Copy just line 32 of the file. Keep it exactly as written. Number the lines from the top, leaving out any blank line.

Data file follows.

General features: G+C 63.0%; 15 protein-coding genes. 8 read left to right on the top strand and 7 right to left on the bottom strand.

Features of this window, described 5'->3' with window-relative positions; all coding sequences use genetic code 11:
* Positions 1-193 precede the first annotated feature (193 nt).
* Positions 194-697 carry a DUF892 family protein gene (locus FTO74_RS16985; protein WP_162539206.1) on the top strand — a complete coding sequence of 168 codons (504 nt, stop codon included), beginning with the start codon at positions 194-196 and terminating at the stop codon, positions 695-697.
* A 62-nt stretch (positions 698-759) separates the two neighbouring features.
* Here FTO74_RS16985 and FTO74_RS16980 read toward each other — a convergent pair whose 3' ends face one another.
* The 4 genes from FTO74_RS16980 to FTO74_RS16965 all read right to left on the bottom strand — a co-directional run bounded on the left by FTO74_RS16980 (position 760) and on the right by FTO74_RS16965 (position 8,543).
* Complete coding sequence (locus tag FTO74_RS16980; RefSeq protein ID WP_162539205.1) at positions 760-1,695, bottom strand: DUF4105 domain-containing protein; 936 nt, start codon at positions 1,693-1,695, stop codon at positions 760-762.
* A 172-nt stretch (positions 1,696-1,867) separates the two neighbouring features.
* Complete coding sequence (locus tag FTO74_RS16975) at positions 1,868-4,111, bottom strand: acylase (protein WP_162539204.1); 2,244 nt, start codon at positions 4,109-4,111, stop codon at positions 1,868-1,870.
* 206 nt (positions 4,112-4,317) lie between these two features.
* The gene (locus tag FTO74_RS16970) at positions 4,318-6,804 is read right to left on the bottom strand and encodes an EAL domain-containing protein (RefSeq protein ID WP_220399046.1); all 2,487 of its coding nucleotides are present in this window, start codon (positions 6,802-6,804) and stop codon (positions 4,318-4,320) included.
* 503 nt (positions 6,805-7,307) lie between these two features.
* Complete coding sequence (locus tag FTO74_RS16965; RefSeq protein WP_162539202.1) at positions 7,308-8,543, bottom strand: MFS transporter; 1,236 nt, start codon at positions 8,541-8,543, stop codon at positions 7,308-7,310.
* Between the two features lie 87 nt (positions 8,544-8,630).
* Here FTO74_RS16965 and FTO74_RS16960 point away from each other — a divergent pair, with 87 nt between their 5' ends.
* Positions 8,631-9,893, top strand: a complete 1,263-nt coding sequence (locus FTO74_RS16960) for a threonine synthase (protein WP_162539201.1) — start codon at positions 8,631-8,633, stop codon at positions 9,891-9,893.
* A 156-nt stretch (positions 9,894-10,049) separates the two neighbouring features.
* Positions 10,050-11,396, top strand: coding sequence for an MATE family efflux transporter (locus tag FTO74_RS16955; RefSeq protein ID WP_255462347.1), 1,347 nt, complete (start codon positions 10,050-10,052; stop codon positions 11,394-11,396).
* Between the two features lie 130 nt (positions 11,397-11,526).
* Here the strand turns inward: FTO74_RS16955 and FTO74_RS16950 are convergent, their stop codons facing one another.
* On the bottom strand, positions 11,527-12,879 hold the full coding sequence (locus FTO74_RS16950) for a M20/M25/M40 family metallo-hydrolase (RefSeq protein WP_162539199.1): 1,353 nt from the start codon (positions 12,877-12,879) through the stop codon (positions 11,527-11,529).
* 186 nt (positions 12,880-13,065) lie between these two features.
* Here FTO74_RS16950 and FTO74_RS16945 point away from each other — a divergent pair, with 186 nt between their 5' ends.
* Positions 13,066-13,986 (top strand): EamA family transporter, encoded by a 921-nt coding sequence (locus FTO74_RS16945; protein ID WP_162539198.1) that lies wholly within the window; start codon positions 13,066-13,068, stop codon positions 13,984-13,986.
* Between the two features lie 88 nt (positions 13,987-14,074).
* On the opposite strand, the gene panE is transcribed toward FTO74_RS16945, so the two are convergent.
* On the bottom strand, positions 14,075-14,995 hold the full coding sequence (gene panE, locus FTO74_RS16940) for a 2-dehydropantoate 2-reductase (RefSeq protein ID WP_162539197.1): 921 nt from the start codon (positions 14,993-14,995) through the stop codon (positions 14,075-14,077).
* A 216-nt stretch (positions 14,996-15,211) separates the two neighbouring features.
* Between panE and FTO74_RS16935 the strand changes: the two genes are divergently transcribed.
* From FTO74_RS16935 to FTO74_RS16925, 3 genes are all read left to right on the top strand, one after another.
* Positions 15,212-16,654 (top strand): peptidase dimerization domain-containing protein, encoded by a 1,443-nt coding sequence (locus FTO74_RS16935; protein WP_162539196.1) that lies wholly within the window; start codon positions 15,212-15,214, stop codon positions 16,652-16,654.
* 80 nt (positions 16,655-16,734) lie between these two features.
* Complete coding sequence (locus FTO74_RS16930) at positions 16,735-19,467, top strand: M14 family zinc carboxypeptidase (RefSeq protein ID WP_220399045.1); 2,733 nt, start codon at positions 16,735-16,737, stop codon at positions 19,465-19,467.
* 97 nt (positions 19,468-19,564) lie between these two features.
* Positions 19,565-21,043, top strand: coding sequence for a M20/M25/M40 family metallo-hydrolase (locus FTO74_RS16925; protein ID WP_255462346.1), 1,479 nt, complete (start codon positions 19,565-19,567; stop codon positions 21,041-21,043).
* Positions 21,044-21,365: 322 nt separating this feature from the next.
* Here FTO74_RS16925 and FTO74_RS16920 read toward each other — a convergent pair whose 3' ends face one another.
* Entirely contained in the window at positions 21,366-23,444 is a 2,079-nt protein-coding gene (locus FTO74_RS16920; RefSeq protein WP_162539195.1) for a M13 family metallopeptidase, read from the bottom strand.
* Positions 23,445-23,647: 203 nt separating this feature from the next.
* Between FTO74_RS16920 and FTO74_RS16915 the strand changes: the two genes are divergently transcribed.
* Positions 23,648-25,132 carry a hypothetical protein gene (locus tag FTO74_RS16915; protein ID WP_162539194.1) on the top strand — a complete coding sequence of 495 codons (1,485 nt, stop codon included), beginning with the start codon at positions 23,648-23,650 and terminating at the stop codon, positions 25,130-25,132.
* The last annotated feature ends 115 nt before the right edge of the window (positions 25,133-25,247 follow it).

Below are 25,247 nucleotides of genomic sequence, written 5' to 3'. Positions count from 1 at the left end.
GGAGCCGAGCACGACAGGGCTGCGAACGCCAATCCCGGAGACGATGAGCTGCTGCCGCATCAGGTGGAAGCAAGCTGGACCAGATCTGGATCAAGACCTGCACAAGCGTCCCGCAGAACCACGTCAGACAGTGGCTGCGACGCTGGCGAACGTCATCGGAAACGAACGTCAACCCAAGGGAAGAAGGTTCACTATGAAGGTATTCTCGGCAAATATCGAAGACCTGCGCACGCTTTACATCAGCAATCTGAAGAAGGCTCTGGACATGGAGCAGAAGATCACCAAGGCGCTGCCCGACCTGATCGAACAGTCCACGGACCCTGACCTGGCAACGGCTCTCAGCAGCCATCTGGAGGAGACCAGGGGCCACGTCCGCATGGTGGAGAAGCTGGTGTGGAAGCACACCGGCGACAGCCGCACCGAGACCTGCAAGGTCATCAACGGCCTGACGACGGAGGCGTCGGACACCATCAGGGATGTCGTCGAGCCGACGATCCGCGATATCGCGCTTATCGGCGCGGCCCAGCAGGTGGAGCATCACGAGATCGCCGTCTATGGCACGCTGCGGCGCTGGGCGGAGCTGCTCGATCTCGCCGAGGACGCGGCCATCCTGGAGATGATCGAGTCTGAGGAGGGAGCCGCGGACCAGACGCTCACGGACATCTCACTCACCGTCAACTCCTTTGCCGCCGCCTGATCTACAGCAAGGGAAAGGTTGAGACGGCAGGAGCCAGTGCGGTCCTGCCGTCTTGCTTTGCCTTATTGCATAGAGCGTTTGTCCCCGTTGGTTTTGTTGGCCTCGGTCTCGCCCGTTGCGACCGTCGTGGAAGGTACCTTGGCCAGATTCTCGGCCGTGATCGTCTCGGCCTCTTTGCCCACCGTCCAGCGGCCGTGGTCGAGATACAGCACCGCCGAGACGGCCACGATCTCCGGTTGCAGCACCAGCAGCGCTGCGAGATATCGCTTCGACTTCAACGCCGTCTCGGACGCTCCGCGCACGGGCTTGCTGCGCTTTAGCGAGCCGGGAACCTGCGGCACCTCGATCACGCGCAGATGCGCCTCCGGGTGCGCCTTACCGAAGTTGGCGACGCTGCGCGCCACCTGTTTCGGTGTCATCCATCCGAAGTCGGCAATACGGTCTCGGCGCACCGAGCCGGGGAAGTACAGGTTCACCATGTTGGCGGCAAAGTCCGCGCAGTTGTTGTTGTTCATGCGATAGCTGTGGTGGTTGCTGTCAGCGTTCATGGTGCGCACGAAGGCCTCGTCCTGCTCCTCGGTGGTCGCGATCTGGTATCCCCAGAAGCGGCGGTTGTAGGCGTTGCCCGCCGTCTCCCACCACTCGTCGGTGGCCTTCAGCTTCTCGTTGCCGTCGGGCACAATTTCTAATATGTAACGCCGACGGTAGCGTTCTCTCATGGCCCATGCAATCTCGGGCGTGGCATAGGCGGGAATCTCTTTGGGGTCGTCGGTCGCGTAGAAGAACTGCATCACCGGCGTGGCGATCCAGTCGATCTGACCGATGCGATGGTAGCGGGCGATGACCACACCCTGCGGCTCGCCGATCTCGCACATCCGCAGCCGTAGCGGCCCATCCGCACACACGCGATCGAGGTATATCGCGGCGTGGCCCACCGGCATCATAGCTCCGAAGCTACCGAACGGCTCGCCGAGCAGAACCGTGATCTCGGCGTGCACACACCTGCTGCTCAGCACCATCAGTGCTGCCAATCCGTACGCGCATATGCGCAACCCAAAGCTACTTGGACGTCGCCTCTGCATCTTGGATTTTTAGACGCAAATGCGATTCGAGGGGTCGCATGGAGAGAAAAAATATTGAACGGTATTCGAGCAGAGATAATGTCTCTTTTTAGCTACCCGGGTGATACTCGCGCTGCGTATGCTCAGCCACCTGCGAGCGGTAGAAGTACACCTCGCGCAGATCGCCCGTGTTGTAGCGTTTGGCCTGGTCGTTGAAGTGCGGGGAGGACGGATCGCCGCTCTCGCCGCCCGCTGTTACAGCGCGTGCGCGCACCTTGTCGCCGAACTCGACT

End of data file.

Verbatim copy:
* Positions 15,212-16,654 (top strand): peptidase dimerization domain-containing protein, encoded by a 1,443-nt coding sequence (locus FTO74_RS16935; protein WP_162539196.1) that lies wholly within the window; start codon positions 15,212-15,214, stop codon positions 16,652-16,654.